High Altitude Adventures - Part 2

Following on from my previous post, I’m going to go into a little more detail as to what we’re planning and what I’ve built so far - hopefully it will be of interest!

The payload (or safeload as I’m now calling it) is now complete. It consists of:


It took a while to piece together the kind of parts I needed. I originally thought I could use an old Arduino Diecimila that I had lying around, along with a nice EM406-A GPS module that I’d used before. Unfortunately, the Diecimila only had 16KB of flash (2KB taken by the bootloader), and it looked like I’d need at least 32KB.

I bought an Uno and initally everything was going well - I had the EM406-A hooked up and was processing NMEA with relative ease, thanks to the great TinyGPS library. The NTX2 arrived a little later - this is when the problems began.

Software Serial Ports

I planned to transmit telemetry throughout the flight with the NTX2. To do this, I was going to use RTTY (simple frequency shift keying) to encode telemetry and transmit. This worked fine in isolation, so I then hooked up the GPS again and tried to send some telemetry. There were weird errors in the RTTY transmission that I spent a few days tracking down late at night. The problem in the end turned out to be the SoftwareSerial port I was using.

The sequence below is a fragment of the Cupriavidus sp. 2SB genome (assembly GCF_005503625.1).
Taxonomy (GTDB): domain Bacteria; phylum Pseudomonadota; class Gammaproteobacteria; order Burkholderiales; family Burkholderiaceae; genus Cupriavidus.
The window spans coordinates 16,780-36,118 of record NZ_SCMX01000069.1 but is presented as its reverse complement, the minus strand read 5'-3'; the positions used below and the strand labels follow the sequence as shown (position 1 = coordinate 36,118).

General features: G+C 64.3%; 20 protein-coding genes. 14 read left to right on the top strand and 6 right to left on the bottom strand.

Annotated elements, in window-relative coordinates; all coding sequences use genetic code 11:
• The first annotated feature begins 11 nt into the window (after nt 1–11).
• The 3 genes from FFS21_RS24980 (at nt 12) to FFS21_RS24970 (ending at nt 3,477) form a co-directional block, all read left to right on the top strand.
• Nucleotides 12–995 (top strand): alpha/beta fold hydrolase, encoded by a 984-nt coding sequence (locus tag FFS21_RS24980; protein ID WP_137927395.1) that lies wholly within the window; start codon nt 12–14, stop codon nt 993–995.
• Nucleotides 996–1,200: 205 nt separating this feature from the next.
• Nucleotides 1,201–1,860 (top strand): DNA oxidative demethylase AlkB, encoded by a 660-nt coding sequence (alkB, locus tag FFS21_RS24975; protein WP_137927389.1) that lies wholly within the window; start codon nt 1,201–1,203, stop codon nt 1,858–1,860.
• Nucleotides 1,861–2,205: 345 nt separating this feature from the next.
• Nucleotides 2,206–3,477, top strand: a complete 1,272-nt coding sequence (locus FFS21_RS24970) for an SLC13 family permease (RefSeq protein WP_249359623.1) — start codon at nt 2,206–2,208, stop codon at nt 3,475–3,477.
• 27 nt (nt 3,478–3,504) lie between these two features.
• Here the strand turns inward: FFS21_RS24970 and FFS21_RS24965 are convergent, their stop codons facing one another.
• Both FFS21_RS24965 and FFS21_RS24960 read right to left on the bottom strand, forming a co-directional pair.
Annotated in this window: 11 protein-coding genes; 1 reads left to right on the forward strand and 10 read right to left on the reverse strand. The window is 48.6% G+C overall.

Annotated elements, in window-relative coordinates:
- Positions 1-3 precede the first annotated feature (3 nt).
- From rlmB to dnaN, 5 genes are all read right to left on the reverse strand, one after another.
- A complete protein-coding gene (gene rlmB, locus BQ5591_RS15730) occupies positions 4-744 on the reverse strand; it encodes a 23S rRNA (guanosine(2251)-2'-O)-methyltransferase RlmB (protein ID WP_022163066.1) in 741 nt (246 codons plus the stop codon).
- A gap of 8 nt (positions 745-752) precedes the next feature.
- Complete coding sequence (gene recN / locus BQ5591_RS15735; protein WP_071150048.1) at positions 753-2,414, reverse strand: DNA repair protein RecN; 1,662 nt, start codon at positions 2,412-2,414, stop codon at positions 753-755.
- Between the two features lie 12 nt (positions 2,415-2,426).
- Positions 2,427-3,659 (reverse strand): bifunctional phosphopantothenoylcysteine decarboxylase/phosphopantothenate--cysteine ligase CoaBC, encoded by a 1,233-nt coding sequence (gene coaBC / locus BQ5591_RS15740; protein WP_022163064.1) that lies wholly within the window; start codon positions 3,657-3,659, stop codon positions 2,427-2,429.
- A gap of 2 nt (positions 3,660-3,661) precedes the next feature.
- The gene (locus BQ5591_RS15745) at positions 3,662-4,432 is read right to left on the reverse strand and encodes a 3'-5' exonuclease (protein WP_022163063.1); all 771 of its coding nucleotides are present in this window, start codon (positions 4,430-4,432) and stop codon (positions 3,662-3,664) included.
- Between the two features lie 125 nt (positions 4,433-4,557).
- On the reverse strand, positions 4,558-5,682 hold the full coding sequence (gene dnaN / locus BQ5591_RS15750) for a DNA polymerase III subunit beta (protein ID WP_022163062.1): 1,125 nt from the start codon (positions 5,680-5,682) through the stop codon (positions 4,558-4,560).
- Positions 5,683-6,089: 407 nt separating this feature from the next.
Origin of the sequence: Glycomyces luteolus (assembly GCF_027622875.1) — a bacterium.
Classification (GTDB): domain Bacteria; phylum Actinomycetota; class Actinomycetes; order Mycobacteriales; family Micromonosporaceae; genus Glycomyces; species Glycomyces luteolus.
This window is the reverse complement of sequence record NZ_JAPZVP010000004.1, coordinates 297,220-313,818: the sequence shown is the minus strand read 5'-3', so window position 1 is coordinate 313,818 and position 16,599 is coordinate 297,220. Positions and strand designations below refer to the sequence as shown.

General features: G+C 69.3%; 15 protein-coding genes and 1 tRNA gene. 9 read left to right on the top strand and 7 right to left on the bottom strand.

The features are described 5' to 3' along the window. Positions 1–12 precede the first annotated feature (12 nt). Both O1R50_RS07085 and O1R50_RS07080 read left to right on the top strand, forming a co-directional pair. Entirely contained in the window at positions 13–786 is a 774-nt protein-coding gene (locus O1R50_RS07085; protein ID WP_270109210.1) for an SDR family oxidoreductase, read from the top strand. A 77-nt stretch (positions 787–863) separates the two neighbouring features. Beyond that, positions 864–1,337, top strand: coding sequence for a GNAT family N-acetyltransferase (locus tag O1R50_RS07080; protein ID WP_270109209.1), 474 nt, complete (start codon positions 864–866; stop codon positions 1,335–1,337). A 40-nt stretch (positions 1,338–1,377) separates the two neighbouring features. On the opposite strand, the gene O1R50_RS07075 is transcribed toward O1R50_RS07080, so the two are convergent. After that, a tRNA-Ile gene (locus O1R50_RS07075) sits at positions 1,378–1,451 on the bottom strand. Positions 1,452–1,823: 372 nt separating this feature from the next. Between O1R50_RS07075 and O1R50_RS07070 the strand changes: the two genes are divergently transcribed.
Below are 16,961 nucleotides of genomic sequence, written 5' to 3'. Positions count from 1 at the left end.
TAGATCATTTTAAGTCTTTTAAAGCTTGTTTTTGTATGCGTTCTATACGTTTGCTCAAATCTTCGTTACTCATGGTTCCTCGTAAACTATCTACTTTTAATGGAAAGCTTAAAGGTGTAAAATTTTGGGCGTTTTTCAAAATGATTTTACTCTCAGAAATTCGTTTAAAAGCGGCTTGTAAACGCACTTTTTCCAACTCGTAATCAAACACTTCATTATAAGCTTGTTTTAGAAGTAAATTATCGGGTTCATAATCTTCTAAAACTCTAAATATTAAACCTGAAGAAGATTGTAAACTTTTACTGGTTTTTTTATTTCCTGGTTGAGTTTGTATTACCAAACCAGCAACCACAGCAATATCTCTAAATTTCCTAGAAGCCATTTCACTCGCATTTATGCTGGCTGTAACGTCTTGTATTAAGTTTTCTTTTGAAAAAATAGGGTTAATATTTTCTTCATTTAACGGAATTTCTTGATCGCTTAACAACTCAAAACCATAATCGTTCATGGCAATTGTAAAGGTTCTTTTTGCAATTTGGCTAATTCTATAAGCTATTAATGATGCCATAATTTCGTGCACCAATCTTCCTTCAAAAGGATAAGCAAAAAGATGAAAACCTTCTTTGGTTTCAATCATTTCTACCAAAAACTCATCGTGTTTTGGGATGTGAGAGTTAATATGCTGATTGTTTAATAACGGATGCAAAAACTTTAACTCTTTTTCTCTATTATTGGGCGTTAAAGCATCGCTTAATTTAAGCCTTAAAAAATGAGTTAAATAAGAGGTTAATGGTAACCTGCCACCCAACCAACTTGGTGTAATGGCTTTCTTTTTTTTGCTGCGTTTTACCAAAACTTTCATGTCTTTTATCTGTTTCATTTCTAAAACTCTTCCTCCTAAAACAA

Uno’s only come with one hardware UART, and it’s wired into the USB port via FTDI. It was available to use, but it’s fiddly and it’d mean swapping things around when it came to programming over USB (which I needed to do a lot of, since nothing worked!), so the EM-406A was hooked up via a software serial port. Arduino’s SoftwareSerial is interrupt driven so NMEA data coming in on the SoftwareSerial port would trigger an interupt - RTTY transmissions are timing sensitive, so these interrupts interfered with transmission and introduced errors.

Once I’d figured out was going wrong, disabling interrupts and having a “quiet period” for RTTY transmissions seemed to mostly fix things. Half way through uncovering the fix, however, I got frustrated and ordered an Arduino Mega (which has 4 hardware UARTs). When the Mega arrived, things got a lot simpler - lots of complicated timing logic could be removed.


I’ll post more about this later, but here’s a short video of an RTTY transmission of some telemetry: